It is almost 21 years since Down man Joe McGrath was parachuted into the position of Waterford hurling manager.
A perhaps apocryphal tale from the time relates that the county board baulked at a request to provide two hurls for every member of the panel; stupidity in those days didn't distinguish between blazer and tracksuit.
Waterford would lose a championship match to Kerry under Georgie Leahy in 1993 and after Tony Mansfield's brief stint a couple of seasons later, the Deise would look beyond their borders.
Since then, the policy has been unquestionably successful, if emotionally over-wrought.
From Gerald McCarthy's gentle inculcation of belief, through Justin McCarthy's stoic implanting of skills and tactics that ended in a welter of recrimination, then Davy Fitzgerald's often divisive fire and brimstone, Waterford have emerged from the darkness.
But they remain blinded by the view of the summit. And so, impecunious once more -- we hear mournfully from secretary Timmy O'Keeffe that they may not be able to feed the players -- the Deise top brass turn to home and a man who can boast a record of involvement with 31 All-Ireland winning teams.
His accent may be seemingly more akin to Gift Grub then the gift of management, but it would be churlish to ignore what lies beneath 58-year-old Michael Ryan, the latest man slated to bring the Liam MacCarthy Suirside for the first time since 1959.
Two of the country's best hurlers, Mullinahone's Eoin Kelly and De La Salle's John Mullane, both beseeched him to train their respective club teams; this year, only a hurling classic of its age arguably denied Ryan's De La Salle a potential 32nd All-Ireland title after losing a thrilling semi to Clarinbridge.
Ryan won so many All-Ireland titles with the lady footballers from Ballymacarbry and Waterford that they are measured in gluts; when he was done with them, he did the same trick with Laois, before falling short with Dublin in the same year De La Salle were scything through Munster.
Did we mention he won the Inter-pros with Munster in '07 too? Ryan probably would, if only to iron out a kink in others' perceptions of him.
Justin McCarthy had him as a selector in 2007 and, with enough conspiracy theories about his relationship with De La Salle players to form a tribunal of inquiry, it is easy to see why Waterford's love for Ryan hasn't always been as enthusiastic as it should be.
When he was first interviewed for the Waterford job, he sat on his hands as the majority of the committee gushed praise upon Fitzgerald's shoulders, rendering his application academic.
Friends told him he was wasting his time, but Ryan wanted what was best for Waterford hurling; hearing his voice was an important facet of that and he was content to bide his time.
This time around, his passage seemed smoother once Fitzgerald decided to decamp to Clare. Or so it seemed.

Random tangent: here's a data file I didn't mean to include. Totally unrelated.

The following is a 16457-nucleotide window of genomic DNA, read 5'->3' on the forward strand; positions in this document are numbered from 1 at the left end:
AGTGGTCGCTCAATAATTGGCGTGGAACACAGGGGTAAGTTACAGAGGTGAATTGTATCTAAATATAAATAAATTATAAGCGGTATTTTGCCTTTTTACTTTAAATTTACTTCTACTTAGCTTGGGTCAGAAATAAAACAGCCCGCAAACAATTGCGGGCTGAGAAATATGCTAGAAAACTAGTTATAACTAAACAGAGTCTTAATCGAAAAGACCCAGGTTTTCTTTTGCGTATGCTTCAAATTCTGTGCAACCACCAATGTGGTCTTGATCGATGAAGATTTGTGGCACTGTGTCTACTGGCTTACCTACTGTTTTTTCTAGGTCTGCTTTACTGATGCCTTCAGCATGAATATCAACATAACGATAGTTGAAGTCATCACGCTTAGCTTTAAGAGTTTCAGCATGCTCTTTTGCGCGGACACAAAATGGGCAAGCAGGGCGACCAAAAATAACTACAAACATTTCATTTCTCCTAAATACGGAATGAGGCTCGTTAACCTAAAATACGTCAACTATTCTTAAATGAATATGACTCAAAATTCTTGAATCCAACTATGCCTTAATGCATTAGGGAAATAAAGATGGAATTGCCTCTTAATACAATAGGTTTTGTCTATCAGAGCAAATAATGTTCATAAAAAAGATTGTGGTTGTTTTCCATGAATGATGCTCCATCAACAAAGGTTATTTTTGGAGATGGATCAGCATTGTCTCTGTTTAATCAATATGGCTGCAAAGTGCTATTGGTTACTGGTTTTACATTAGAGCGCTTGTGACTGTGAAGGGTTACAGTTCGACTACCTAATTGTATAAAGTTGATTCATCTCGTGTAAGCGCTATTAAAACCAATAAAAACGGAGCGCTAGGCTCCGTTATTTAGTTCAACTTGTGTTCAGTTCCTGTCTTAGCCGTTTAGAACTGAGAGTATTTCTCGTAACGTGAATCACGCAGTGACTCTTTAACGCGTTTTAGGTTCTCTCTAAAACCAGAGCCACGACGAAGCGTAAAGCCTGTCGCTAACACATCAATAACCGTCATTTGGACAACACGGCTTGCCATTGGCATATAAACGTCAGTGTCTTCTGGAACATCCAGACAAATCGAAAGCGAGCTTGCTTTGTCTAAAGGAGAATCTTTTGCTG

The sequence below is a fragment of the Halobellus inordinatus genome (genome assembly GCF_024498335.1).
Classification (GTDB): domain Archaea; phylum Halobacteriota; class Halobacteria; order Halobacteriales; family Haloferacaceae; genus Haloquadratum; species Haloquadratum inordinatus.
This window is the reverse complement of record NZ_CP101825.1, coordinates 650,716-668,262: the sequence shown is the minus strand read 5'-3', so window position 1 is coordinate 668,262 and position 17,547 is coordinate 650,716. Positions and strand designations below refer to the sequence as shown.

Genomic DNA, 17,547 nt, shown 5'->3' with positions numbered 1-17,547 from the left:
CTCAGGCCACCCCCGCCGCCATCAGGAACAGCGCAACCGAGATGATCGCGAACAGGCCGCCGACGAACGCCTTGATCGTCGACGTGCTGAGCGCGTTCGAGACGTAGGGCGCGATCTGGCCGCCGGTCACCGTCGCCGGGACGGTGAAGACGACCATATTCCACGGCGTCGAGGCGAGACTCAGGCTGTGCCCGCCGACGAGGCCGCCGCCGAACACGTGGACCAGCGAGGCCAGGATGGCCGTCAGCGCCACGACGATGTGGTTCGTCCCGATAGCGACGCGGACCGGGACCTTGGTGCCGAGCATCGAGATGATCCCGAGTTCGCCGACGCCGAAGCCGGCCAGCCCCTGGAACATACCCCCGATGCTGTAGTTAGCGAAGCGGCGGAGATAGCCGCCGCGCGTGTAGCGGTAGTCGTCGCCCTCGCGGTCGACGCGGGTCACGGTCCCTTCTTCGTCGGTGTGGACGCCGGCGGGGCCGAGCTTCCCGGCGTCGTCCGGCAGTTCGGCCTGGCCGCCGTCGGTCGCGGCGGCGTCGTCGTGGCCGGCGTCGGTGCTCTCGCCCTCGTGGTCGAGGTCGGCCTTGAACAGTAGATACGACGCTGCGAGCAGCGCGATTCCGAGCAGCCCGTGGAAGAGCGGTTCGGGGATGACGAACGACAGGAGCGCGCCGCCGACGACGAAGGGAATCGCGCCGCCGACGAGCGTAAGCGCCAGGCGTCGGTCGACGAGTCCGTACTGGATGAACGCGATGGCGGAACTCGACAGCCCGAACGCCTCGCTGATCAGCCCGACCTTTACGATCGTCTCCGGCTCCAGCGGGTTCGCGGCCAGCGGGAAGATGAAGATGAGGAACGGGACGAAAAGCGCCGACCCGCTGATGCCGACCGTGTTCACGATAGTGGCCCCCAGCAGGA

With Kevin Ryan lurking in the wings -- the Carlow manager was reportedly invited back for interview within the last fortnight, despite initially being ruled out -- Michael Ryan still faced further obstacles beyond those of Peter Queally and Wexford football manager Jason Ryan. "There's great goodwill in the county now," insists Ryan, who recounts the 200-plus texts received since his appointment, beginning with Queally.
And Davy? "No," says Ryan. "Sure why would he? He's got his own worries now." Sod's law decrees the duo will enjoy early engagement in next year's championship. Ryan's decree on Waterford's fallibilities doesn't indict merely Fitzgerald, though.
"We've played some fantastic hurling, but we've never been consistent enough," he says. "Our fitness hasn't been good enough. Our skills haven't been good enough. Our attitude hasn't been good enough. We just haven't been good enough."
With Kilkenny and Tipperary jostling for the summit, these comments have stood alone as self-fulfilling prophecies this past decade since Waterford's Munster final breakthrough.
Ryan will demand more. He has always done so. A "very average" hurler himself, his twin brother Willie played opposite Brian Cody in the 1974 All-Ireland final, although their father had "absolute zero interest whatsoever in sport."
But he did inculcate in his sons a thirst for knowledge. Michael would spend countless miles traversing the counties in quiz-night combat with friend and former Waterford football manager John Kiely.
When St Augustine's convent in Dungarvan held a coaching seminar in 1978, nobody from Ryan's Fourmilewater club expressed any interest, so the moderate hurler went along for a look.
"I suppose I got kind of hooked," he almost sheepishly admits some 33 years down the line. A year later, he led his club to an intermediate title success against fierce rivals St Mary's.
Coaching has consumed him thereafter. And yet he styles himself more as a managerial figure, in the guise of say, Liam Sheedy, delegating to his hurling and conditioning experts.
"I remember an old San Francisco 49ers' coach saying that if it was all about fitness and strength, the army and navy would be in the final every year," he smiles. "We need more than that. We need to hurl. We need to want to win."
He bristles at those who sneer at his background in ladies football -- "leave 'em off." In truth, his recent hurling experience is easily more relevant, to which Kelly's South Tipp and Mullane's Munster champions can attest.
Even when turned down last year, Ryan believed Waterford would win an All-Ireland.
Now it is up to him to fulfil that faith on his own watch.
"If you always do what you always do, you'll always get what you'll always get," he says.
An overly simplistic epigram, perhaps. But given that Ryan is used to winning, one worth noting.